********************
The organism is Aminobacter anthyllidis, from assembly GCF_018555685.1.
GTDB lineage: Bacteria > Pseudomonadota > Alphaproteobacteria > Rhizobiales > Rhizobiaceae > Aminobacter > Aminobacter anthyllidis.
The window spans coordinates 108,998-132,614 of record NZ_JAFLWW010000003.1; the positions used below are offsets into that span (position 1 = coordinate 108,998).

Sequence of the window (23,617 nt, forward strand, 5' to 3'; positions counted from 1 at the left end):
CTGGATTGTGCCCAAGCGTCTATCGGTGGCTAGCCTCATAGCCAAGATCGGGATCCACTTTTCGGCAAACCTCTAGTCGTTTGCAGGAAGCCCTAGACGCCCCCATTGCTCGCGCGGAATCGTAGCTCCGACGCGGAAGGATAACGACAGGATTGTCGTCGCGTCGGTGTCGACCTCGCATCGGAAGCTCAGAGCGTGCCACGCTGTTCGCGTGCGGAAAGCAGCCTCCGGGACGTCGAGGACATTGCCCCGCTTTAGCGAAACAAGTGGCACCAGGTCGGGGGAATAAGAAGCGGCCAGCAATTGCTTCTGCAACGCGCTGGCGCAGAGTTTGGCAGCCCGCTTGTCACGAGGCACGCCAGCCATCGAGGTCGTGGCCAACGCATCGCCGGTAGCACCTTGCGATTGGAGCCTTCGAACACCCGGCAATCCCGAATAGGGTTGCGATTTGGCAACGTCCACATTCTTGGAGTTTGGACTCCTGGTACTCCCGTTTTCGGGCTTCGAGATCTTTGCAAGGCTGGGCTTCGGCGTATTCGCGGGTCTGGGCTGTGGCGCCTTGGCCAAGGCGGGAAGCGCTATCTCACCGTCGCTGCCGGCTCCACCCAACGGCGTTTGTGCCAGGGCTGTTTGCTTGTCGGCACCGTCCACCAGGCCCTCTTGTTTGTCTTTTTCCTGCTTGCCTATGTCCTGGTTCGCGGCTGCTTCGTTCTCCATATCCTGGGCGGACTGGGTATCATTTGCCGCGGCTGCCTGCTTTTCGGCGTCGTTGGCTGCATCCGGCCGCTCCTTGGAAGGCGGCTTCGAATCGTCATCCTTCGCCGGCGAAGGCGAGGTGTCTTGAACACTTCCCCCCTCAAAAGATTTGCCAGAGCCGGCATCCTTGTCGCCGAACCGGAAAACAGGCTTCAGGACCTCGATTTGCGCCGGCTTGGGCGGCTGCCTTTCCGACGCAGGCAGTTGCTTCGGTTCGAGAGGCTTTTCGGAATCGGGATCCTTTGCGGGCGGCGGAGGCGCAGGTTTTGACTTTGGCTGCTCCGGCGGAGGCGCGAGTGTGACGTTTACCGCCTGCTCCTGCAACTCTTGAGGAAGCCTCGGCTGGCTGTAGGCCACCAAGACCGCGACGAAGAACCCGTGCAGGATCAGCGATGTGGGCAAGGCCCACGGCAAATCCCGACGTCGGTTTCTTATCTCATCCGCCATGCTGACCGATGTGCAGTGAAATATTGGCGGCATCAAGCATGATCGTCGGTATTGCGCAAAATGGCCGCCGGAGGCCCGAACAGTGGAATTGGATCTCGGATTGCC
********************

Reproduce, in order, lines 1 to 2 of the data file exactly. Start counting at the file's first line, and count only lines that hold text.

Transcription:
The organism is Aminobacter anthyllidis, from assembly GCF_018555685.1.
GTDB lineage: Bacteria > Pseudomonadota > Alphaproteobacteria > Rhizobiales > Rhizobiaceae > Aminobacter > Aminobacter anthyllidis.